1. Tug McGraw
    2. Brad Lidge
    3. Billy Wagner
    4. Ron Reed
    5. Mitch Williams
    6. Jonathan Papelbon
    7. Jim Konstanty
    8. Jose Mesa

    • Ken Bland

      July 10, 2014 at 3:37 pm

      Nice list at first glance. Wondered where Ryan Madson fit in that picture at first, but his closing time was short, and at times, ineffective. One name that I’d at least wonder if maybe he doesn’t merit consideration would be Jack Baldschun. Phils lost a lot while he was here, but he pitched for them for a while. Maybe you looked at him, and eliminated him.

      I don’t remember Reed closing much, but that doesn’t mean he didn’t. Tug came in during the bottom of the 5th in the 23-22 game…not to mention pre 9 a lot. Different game these days.

      It’s depressing that Paps might leave without giving fans a view of his first MLB at bat. At least he got close to it a couple times while here.

      • Bellkirk

        July 10, 2014 at 6:07 pm

        I thought about Madson right after I hit submit. He should replace Mesa at least, if not higher.

  4. bacardipr05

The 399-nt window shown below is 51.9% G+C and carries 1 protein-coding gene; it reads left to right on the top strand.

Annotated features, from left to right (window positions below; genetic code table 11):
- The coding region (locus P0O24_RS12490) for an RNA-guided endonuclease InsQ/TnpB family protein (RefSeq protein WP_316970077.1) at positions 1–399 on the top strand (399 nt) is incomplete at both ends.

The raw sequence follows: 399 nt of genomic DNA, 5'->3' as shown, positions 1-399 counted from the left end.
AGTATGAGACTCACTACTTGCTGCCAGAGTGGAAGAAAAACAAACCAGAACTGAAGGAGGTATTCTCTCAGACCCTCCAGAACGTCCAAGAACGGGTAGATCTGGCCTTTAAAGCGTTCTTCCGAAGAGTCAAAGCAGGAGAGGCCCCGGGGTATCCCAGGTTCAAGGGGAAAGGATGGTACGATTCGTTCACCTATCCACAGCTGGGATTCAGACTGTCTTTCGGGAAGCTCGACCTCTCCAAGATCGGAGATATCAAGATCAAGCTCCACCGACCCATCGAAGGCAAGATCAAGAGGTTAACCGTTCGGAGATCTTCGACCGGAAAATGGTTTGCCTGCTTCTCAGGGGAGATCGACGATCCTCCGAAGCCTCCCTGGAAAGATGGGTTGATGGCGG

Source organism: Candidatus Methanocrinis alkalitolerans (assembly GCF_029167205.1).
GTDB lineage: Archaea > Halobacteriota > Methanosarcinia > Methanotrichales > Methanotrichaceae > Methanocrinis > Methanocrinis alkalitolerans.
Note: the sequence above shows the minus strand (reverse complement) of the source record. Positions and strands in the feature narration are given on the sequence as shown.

July 10, 2014 at 4:39 pm

    Amaro did over pay for Papelbon this is true. However, i did not complain as much because Rube picked up arguably the best closer at the time. If the Phils would of won another WS i bet not many will be harping on the over pay so much. Lidge was paid not much less than Papelbon. Lidge made over 44 million in his stay here as a closer. Yet hardly anyone ever mention it was a over pay?

    • Bellkirk

      July 10, 2014 at 6:03 pm

      I hated the Papelbon signing at the time. I would have preferred they bring Madson back, and remember something about RAJ going back on a verbal agreement with him. Lidge was a free agent at the time too, and was passed over for Chad Qualls…

      I always thought Papelbon was overrated, even before Philly. At least he used to throw hard, but what was his second pitch, again? Lidge signed his extension during the 2008 season, and as I mentioned above if he’s not perfect the Phillies don’t even make the playoffs.